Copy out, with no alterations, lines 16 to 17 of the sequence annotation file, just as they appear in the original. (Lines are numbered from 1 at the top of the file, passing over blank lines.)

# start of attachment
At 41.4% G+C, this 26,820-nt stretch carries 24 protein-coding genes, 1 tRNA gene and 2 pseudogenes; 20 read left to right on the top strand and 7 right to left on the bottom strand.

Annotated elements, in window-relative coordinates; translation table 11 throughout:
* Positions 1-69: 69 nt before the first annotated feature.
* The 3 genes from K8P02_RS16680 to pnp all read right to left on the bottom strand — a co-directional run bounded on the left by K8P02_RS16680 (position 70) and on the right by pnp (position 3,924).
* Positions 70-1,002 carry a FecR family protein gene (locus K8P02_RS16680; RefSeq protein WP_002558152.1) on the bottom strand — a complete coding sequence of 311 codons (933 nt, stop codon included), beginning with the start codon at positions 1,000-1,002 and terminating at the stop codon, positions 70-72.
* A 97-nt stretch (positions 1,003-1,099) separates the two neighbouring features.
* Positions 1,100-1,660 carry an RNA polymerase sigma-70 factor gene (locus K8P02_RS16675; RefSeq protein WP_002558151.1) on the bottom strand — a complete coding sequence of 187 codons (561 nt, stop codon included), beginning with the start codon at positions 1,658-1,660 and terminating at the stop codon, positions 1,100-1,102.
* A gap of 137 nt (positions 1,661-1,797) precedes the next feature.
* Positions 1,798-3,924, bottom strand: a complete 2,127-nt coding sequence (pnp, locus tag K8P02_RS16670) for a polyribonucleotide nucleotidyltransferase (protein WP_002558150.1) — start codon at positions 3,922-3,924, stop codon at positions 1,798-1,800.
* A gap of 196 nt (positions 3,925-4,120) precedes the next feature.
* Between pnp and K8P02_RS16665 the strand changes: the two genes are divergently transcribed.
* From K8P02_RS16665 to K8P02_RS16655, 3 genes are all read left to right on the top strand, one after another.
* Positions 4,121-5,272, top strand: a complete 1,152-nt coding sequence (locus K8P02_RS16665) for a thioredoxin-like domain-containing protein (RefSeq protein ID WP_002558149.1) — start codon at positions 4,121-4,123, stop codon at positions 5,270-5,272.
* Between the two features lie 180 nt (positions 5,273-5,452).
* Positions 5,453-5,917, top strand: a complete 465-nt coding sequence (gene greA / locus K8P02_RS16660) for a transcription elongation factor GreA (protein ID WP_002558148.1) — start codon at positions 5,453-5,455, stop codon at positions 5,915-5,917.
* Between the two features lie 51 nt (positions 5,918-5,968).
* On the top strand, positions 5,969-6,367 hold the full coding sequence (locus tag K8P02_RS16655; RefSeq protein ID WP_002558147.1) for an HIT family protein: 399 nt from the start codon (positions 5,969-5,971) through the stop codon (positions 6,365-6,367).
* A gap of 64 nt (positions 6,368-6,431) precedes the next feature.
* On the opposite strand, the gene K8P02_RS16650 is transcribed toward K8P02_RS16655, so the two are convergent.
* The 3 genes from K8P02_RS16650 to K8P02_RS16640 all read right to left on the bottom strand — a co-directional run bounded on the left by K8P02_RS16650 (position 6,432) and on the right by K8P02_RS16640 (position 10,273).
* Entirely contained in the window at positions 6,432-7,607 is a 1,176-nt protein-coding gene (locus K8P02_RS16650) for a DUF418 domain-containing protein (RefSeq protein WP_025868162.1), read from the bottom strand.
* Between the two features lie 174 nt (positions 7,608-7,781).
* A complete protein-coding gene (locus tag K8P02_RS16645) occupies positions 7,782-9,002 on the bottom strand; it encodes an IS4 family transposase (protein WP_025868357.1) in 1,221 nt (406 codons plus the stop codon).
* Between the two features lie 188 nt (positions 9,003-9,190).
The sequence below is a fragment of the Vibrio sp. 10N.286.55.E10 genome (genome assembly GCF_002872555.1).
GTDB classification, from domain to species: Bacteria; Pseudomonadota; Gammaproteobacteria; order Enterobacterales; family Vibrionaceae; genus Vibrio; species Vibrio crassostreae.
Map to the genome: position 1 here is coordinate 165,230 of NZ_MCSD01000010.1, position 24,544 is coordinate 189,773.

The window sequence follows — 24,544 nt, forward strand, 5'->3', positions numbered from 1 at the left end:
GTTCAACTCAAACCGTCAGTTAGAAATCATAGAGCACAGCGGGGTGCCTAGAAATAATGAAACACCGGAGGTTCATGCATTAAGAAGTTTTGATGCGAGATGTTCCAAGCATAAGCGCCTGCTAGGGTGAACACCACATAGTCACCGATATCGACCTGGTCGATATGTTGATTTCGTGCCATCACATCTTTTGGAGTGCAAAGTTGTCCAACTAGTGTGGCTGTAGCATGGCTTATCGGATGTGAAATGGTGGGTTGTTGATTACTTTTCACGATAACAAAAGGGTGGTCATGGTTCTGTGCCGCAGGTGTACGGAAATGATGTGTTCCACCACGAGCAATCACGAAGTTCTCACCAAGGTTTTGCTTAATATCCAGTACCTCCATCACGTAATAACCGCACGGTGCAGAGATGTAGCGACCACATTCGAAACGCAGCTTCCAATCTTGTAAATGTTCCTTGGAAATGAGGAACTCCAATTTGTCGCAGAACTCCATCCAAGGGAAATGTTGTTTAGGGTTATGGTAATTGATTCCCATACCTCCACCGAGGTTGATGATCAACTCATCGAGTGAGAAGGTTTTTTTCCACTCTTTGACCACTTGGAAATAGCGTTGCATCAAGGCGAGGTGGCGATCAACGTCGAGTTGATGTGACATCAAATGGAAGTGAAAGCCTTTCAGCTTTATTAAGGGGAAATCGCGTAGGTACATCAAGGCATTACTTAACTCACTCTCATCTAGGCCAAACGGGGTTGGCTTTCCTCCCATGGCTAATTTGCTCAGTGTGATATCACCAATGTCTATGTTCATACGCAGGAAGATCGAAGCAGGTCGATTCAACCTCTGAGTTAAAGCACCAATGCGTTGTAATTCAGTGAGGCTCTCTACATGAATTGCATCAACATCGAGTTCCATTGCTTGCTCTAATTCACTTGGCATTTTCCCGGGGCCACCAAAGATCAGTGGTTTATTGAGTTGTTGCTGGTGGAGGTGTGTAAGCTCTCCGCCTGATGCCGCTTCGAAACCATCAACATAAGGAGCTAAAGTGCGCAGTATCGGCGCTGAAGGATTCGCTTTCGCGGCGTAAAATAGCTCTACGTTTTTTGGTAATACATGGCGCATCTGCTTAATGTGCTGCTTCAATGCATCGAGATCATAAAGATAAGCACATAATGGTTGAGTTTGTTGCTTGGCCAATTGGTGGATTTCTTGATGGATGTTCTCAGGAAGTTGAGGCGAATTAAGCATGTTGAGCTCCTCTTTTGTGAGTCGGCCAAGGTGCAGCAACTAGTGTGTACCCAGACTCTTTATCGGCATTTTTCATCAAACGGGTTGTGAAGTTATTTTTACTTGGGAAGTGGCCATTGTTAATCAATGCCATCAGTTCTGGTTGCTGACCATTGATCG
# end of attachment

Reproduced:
* Between the two features lie 51 nt (positions 5,918-5,968).
* On the top strand, positions 5,969-6,367 hold the full coding sequence (locus tag K8P02_RS16655; RefSeq protein ID WP_002558147.1) for an HIT family protein: 399 nt from the start codon (positions 5,969-5,971) through the stop codon (positions 6,365-6,367).